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    $\begingroup$ @knave 'neither of which are things modern police forces do' - depends on where your from and who you are. Plenty of police forces globally are used by those in power to oppress those without. Police enforce laws, so if your laws are oppressive, so are the police. If your laws ensure freedom and equality, then so do the police. Of course police are only human and their own prejudice is a factor as well when they choose to apply the law. $\endgroup$ – Edit Your Profile May 27 '15 at 12:26
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Based on your write up, these are my assumptions: You have a feudal nation controlled by a king, the king employees an army and a police force separately, the army to fight wars, the police to enforce the kings laws. The laws are oppressive and the police are given authority to ensure oppression with the mantle of 'upholding the law'. And you want these police to act with professional behavior. Given these elements, I would think the following would suit your goals:

  • The king decrees the laws and assigns regional judges to decide cases of law on his behalf, separate from local nobles, providing him with more authority by striping matters of law from the nobles purview.

  • The king creates a force of police (Sheriffs/Guards/Justicars/what ever you decide to call them) with the explicit mandate to up hold his laws. They would be provided with arms and armor to 'defend themselves and the lawful', as well as make assaulting the oppressed easier.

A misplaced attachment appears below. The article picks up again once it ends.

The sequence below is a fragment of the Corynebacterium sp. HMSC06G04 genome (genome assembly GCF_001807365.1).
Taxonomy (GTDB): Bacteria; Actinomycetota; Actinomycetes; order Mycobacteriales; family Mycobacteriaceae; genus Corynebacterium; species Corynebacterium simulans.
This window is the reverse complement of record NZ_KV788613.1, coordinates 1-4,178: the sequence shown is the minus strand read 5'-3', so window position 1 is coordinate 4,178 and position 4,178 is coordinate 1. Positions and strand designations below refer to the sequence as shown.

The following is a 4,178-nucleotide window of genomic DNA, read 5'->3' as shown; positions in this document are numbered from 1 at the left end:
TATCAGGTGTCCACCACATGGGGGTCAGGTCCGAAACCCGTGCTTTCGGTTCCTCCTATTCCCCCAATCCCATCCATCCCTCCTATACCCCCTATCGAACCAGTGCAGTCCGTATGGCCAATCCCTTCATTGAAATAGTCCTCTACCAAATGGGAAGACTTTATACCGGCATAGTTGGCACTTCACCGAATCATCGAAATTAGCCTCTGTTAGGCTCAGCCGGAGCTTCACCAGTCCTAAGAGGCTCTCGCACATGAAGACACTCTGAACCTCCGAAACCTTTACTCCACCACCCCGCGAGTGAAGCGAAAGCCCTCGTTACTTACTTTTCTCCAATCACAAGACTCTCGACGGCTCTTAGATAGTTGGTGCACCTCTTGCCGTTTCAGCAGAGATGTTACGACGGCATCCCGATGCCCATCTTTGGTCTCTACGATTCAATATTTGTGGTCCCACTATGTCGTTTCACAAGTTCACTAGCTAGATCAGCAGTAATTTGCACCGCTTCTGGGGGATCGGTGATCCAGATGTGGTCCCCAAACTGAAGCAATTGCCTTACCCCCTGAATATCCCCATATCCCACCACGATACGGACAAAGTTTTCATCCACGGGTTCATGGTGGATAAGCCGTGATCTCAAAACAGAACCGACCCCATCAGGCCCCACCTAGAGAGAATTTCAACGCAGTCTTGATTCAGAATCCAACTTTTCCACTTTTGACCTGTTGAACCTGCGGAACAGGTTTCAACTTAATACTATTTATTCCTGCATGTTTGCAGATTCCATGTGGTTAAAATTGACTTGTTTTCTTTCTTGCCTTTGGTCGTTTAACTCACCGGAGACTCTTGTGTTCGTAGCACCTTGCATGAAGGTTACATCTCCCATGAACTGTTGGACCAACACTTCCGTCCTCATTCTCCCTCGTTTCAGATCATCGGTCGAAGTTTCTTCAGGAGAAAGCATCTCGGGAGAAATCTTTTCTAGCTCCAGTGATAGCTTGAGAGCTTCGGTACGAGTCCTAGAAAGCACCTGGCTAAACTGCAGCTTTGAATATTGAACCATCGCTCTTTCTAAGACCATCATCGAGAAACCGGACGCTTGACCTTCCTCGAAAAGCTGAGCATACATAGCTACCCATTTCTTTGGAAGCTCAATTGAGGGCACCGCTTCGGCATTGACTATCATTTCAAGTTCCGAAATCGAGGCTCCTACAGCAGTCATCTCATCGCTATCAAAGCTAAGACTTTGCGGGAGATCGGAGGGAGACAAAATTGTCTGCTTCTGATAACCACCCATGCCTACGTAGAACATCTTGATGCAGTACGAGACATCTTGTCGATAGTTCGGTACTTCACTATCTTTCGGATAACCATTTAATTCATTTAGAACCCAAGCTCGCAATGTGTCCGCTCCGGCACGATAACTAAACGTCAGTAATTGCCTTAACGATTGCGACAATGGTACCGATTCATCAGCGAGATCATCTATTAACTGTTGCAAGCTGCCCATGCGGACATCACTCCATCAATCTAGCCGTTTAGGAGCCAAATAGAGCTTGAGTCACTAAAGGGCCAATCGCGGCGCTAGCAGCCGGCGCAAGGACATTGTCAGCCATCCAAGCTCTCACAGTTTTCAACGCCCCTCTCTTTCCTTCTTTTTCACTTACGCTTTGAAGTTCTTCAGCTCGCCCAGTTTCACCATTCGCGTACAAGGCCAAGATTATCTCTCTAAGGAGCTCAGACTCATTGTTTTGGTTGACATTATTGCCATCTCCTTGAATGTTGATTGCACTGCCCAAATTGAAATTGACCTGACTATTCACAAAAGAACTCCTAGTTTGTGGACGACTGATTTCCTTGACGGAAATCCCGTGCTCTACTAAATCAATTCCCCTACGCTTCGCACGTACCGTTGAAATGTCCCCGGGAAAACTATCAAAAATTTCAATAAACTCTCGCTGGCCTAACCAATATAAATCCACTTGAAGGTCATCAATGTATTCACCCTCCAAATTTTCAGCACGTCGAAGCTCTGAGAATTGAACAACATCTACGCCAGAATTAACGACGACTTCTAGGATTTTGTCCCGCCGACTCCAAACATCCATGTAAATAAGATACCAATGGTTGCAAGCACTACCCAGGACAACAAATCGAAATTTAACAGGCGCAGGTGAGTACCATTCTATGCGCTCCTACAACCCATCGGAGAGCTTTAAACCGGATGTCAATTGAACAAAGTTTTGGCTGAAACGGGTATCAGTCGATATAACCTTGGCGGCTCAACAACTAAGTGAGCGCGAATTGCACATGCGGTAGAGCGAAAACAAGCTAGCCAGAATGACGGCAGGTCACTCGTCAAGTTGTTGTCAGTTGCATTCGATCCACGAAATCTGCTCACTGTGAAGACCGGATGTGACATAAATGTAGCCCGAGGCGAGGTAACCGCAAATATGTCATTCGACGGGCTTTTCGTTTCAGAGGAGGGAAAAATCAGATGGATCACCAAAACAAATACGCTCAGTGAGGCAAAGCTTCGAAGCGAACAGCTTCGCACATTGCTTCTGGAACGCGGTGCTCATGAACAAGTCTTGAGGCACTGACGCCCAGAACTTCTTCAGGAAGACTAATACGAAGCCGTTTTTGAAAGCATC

• The police wear a badge with the king's seal as a symbol of their authority. Assaulting an officer wearing the kings badge is the same as assaulting the king.

  • The king organizes the police and judges and secretly ensures that false charges and evidence are crafted and made public to support the 'justice' sentenced by the judges and the brutality used by the police.

In the end, if all you want is an oppressive king, you don't really need anything modern, there is plenty of historical basis. If what you are trying to create is a oppression with a thin sense of legitimacy provide by 'good intentioned' laws and those 'just doing their job', this system seems to fit that, though you will have to polish the rough edges.

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  • $\begingroup$ Thank you. You've perfectly narrowed down what I needed (despite how vague my answer was), and given me a foundation on how to build my world's laws. I will try this approach. $\endgroup$ – kay12lou Jun 6 '15 at 14:00